Art Gallery Rayon :: Cookie Blouson Jacket

I’m kicking things off with Art Gallery Fabric‘s Rayon Blog Hop today!  Rayon is their newest substrate and I can’t even tell you how much I luuuurve it.  I was lucky enough to get an advanced preview when April Rhodes release her Heritage Fabrics and I just am obsessed with the drape and feel of this fabric.  You can read more about it here.

When most people hear “Rayon,” they think of summery dresses or slippery nightgowns.  But in this blog hop, we were tasked to come up with other ways to use the fabric.  As fall was approaching and while I was looking through the fashion blogs, the maker light bulb went off when I started to see bomber jackets.  The 90s fashion trends are back (some I’d rather not relive…) and I thought a fun bomber made of rayon would be perfect to ride the satin and army green trends showing up on the streets right now.  Check out my Pinterest Board here to see my inspirations.

I’ve had my eye on the Cookie Blouson by Waffle Patterns for awhile now.  The design is a great feminine take  on a track jacket with the gathered sleeves and gathered body around the yokes.  Even though it’s a track style versus a bomber, I knew this pattern would give me the same feel…The only difference  is the collar.

I was in-between sizes per the measurements, but after reviewing the finished measurements, I decided to size down for a more fitted look.  With the fabric and bold pattern, this jacket would look great in heels as much as in sneakers :) I wanted to make sure it would be a great jacket to wear indoors and out.

For the right statement fabric, I chose Floret Sunkissed from the Blush fabrics collection by Dana Willard as the shell.  For the interior, I used Hex Rose from the same collection, but in quilting cotton.  AGF Solid Knit in Sahara Sun was a great complementary color to really make this jacket pop and add some fun!

While working through the jacket, it was very important to reinforce the high stress areas since rayon is so delicate.  I used Pellon 906F interfacing around all the metal zippers (due to their extra weight) and even on the exterior yokes to provide some additional structure as well.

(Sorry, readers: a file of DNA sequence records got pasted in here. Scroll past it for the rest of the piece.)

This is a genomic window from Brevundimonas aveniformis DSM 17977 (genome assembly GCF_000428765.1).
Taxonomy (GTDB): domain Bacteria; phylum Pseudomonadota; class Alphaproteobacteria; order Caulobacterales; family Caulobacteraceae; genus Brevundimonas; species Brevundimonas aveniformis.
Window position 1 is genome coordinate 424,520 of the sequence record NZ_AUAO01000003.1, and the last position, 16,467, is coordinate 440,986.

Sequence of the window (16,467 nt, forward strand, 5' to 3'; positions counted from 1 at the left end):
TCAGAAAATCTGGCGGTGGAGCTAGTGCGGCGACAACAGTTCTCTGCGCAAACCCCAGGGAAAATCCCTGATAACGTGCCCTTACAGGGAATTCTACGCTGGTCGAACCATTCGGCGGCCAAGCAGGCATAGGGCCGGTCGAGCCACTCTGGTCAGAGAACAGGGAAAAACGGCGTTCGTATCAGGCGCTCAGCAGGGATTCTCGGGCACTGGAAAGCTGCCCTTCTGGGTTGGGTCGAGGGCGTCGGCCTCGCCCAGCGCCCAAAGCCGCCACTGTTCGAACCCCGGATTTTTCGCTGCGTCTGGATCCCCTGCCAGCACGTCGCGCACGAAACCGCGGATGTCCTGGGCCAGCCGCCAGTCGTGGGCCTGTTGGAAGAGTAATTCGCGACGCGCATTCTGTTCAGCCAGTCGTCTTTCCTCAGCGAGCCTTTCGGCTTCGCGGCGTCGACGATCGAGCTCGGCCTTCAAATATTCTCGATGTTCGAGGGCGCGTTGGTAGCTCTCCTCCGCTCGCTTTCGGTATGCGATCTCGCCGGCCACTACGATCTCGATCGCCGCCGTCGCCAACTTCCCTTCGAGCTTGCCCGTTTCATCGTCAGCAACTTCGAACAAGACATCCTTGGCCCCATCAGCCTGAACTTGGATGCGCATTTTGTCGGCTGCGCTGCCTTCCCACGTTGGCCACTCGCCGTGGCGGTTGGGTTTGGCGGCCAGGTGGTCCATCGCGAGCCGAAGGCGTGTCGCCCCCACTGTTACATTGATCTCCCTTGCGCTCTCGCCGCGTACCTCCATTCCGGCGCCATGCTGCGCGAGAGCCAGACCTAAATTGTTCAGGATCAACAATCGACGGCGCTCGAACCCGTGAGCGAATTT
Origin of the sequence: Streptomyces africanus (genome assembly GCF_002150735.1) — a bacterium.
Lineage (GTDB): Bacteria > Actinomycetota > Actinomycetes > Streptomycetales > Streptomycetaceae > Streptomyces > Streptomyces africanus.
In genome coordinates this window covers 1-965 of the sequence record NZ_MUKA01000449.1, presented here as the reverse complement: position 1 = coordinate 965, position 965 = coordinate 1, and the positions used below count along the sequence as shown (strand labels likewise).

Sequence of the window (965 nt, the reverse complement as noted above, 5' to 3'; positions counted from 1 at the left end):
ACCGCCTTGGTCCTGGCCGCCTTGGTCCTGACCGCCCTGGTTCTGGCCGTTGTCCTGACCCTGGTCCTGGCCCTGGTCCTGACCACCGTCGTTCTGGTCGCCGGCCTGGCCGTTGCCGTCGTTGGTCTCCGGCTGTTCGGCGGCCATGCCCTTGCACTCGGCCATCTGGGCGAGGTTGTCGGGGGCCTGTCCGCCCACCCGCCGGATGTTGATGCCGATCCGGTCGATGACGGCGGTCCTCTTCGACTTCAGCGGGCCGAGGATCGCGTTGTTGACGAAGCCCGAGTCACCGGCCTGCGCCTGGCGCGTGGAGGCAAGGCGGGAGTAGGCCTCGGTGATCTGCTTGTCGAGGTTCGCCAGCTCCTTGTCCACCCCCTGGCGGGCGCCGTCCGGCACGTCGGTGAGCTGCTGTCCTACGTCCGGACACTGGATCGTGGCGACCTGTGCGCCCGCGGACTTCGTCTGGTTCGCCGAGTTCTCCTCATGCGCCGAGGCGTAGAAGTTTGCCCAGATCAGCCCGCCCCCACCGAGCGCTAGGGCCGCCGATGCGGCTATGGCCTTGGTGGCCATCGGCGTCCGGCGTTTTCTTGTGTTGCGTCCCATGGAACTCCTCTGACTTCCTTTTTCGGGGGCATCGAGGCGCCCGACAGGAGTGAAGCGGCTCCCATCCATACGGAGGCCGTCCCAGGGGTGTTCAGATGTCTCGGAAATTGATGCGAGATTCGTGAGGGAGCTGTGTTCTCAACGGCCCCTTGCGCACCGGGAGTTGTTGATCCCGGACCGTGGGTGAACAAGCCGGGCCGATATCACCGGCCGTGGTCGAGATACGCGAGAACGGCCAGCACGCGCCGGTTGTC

These zipper pockets are such a great detail.  However, the pattern called for a 5″ zipper opening.  After taking 1/2″ allowance away for the zipper head and stopper, I would be left with a 4.5″ opening….which is pretty tight (and I have small hands!)  I increased the opening to 6″ for a little more room to maneuver because I HAVE to use pockets if they are there.

With the track collar, I wanted it to stand up when zipped, but it also needed to handle the weight of the metal zipper.  So I doubled up the layers of the Solid Knit jersey.  Not only does the collar stand up (mission accomplished,) but it keeps my neck extra warm!

For the construction of this jacket, I used Polyester thread throughout for the strength.  A jacket is going to experience a good bit of wear and this thread allows for a bit more give and movement.  However, I used matching Sulky Rayon Thread for all of the top-stitching to match the sheen of the fabric.  I’m pretty hooked on the look of rayon thread….it’s so beautiful!

The Cookie Blouson pattern itself, was not too difficult.  Even with the zippers, I would rate this as advanced beginner.  But then came the lining…   It was a free add-on via a few blog posts by Waffle Patterns.  The pattern designer’s first language is not English, so the translations were a bit rough.   I was pretty frustrated at some points, but made it work.  I would consider the lining at an intermediate level because you are essentially drafting your own pattern pieces.  If I would’ve known this beforehand, I probably would’ve skipped the pattern altogether because I needed a lining with a rayon shell.  But, of course, I love the final product :)


I’ve made a handful of Rayon garments, and have a few tips I’d like to share:

  • For accurate cuts, I cut on the floor for an even cutting surface…especially if you are pattern matching.  Any fabric hanging off the edge of a cutting table can pull and distort your cut.
  • Don’t be shy with fabric weights.  This points to the slippery and shifty nature of rayon.  You want an even and accurate cut.  Iron and smooth out your fabric with your fabric aligned and then set the weights down.
  • A small rotary cutter is great to cut out patterns because scissors can cause movement and shifts in your fabric as you cut.  (This doesn’t matter as much if you aren’t pattern matching.)
  • I use ultra fine pins (with the blue heads, shown above) for construction.  The traditional quilting pins (with the yellow heads) are a bit larger and can cause pulls in the fabric.  With the slippery rayon, I also use a lot more pins that I would with cotton – probably twice as many to keep my fabrics aligned together.

Project Summary:

  • Exterior Shell Fabric:  Floret Sunkissed Rayon by Dana Willard for Art Gallery Fabrics
  • Lining Fabric: Hex Rose Quilting Cotton by Dana Willard for Art Gallery Fabrics
  • Accent Knit: Sahara Sun Solid Knit by Art Gallery Fabrics
  • Pattern:  Cookie Blouson by Waffle Patterns